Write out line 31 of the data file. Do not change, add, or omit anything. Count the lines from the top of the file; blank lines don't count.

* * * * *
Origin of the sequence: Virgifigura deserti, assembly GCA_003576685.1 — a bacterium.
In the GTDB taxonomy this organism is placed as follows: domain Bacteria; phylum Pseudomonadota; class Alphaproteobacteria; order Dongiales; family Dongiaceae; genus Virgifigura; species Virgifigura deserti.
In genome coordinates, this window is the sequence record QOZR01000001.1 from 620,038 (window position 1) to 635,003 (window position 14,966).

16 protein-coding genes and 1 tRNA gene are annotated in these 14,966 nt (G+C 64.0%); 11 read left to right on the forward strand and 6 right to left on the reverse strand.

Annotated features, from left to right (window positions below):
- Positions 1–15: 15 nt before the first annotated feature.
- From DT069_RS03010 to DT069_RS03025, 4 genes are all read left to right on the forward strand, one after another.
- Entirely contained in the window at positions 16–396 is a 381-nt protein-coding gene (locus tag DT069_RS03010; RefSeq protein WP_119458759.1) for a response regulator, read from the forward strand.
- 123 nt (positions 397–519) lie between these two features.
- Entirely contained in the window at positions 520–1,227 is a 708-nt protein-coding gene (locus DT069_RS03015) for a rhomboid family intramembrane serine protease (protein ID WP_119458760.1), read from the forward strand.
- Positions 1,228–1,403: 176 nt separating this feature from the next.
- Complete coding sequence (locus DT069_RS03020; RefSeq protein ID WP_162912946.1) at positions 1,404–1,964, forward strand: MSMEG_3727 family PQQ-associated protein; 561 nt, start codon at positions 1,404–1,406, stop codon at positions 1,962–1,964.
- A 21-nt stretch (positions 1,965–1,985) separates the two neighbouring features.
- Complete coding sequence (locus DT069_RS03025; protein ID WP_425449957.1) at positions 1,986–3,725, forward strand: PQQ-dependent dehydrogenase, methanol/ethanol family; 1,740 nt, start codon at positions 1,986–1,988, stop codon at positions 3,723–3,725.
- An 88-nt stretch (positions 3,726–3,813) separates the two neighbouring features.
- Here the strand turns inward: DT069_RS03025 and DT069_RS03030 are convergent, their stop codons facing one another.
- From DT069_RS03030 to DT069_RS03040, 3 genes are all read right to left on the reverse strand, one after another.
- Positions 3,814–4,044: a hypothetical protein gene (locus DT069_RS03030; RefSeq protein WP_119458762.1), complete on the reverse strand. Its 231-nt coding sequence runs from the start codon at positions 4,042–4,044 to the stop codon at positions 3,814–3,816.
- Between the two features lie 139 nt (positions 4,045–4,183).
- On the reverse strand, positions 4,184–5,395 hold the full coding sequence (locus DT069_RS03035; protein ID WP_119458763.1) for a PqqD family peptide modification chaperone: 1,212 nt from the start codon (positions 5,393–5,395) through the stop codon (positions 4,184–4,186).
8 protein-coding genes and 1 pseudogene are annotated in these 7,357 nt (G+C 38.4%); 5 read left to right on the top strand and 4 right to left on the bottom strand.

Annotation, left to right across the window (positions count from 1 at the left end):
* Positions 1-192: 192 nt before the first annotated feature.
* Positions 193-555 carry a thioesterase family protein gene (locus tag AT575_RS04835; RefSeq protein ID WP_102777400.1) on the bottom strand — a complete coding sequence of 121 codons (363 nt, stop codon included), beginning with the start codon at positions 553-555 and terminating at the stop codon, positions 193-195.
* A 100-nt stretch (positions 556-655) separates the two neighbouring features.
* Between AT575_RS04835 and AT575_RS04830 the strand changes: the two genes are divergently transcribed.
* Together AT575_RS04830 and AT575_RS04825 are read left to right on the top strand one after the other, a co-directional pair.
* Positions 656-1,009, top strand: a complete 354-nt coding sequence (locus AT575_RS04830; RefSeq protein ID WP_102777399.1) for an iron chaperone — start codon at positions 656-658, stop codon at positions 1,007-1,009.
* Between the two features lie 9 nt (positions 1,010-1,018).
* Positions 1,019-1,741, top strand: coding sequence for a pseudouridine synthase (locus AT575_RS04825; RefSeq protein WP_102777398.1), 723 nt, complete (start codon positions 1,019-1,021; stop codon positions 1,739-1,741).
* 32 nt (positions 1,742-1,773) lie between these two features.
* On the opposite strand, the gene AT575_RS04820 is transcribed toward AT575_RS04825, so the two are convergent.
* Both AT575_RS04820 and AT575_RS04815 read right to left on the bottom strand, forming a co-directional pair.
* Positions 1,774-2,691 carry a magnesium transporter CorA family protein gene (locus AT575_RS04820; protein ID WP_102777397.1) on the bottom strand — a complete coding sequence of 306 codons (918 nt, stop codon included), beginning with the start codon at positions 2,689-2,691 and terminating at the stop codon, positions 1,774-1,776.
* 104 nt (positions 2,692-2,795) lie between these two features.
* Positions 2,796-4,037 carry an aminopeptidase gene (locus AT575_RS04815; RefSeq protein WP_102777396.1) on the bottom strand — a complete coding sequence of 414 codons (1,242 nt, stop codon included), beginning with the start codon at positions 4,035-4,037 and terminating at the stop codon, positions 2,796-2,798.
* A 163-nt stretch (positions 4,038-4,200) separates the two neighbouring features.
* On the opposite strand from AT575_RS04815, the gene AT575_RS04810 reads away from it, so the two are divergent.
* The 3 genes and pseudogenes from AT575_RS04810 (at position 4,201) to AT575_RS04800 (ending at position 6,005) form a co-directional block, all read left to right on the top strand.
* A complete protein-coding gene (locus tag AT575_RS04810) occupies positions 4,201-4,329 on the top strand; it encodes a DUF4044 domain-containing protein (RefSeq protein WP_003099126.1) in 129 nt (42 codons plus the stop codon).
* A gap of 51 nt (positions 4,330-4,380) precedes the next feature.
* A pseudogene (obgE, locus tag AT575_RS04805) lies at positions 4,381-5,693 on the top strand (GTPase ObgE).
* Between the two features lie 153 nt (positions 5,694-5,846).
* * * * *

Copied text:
* 32 nt (positions 1,742-1,773) lie between these two features.